Measuring the pulse of Economic Transformation in West Africa
West Africa is at the heart of Africa’s transformation. With a projected growth rate of 7.4 per cent in 2014, it is the fastest growing region in the continent. As many of its countries undergo a strong stabilization, emerge from conflict, or even rise to middle income status, the region begins to reap the fruits of its regional and global integration. A global demand for expert opinions and analysis is rising rapidly. Read More
Although Public Private Partnerships (PPPs) are often hailed as one the best options for infrastructure development, there appears to be surprisingly little understanding amongst policymakers of what they actually entail. This is even more so in situations of fragility. In a recent policy paper published under the West Africa Policy Notes series of the African Development Bank, I undertook to highlight what are the advantages and pitfalls of PPPs in the context of Guinea-Bissau and provide recommendations on the best course of action for pursuing development in the country
Several policy-makers have cautioned African countries to carefully learn lessons from the Greek debt crisis. Given the importance of debt sustainability to supporting economic growth in Africa and elsewhere, this article is the second in a series of blog entries aimed at promoting debate and distilling the key lessons of the Greek crisis that are applicable in West African countries.
Repeated political upheavals have, in the past 40 years greatly undermined socio-economic progress and the institutions needed for gender-equitable development in Guinea-Bissau.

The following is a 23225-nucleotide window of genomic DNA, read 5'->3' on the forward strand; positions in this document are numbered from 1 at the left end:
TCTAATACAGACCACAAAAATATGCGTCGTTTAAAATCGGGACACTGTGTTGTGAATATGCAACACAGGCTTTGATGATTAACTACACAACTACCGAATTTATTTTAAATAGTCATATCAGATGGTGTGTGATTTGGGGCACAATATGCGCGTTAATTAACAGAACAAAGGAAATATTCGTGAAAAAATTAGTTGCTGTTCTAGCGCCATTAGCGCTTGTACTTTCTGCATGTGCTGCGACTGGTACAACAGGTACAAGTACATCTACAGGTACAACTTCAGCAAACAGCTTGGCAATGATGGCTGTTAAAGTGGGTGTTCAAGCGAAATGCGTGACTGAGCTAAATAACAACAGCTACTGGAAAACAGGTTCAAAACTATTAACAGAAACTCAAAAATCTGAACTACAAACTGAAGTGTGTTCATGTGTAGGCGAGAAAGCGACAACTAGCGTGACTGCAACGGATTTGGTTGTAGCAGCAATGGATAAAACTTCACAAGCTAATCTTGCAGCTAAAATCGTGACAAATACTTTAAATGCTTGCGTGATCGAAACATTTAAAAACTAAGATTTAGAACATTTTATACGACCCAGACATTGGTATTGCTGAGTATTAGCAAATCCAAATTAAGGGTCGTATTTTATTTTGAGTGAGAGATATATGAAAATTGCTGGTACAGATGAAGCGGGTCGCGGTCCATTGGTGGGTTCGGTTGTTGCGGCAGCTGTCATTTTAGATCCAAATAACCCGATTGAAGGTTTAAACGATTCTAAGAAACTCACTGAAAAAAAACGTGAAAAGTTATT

Migrant remittances, namely the money migrants send to their countries of origin from their host countries, are increasingly significant for West Africa.
Whereas tourism is acknowledged as a driver of socio-economic development and growth in Africa, as evidenced in the last African Tourism Monitor, the 2015 edition of the annual report on competitiveness in travel and tourism, released in early May by the World Economic Forum (WEF), points out that West Africa lags behind when it comes to the travel sector. The ten West African countries assessed in the report all appear in the bottom half of the ranking. Cabo Verde, the top-ranked country from the region, ranks 86th out of 141. Guinea recorded the lowest score at 140th, securing the penultimate position in the overall ranking. The eight remaining West African countries are in the bottom quarter, among the least globally competitive countries in terms of tourism
- KPMG Africa Blog
- UN Women, West and Central Africa
- The Trade Post | Making international trade work for development
- Institute for Security Studies: West Africa
- Oxfam: West Africa blog
- CGD Policy Blogs | Center For Global Development
- NEPAD blogs | NEPAD
- blogAfrica | allAfrica
- Baobab | The Economist
- United Nations Office for West Africa
- Nasikiliza | World Bank in Africa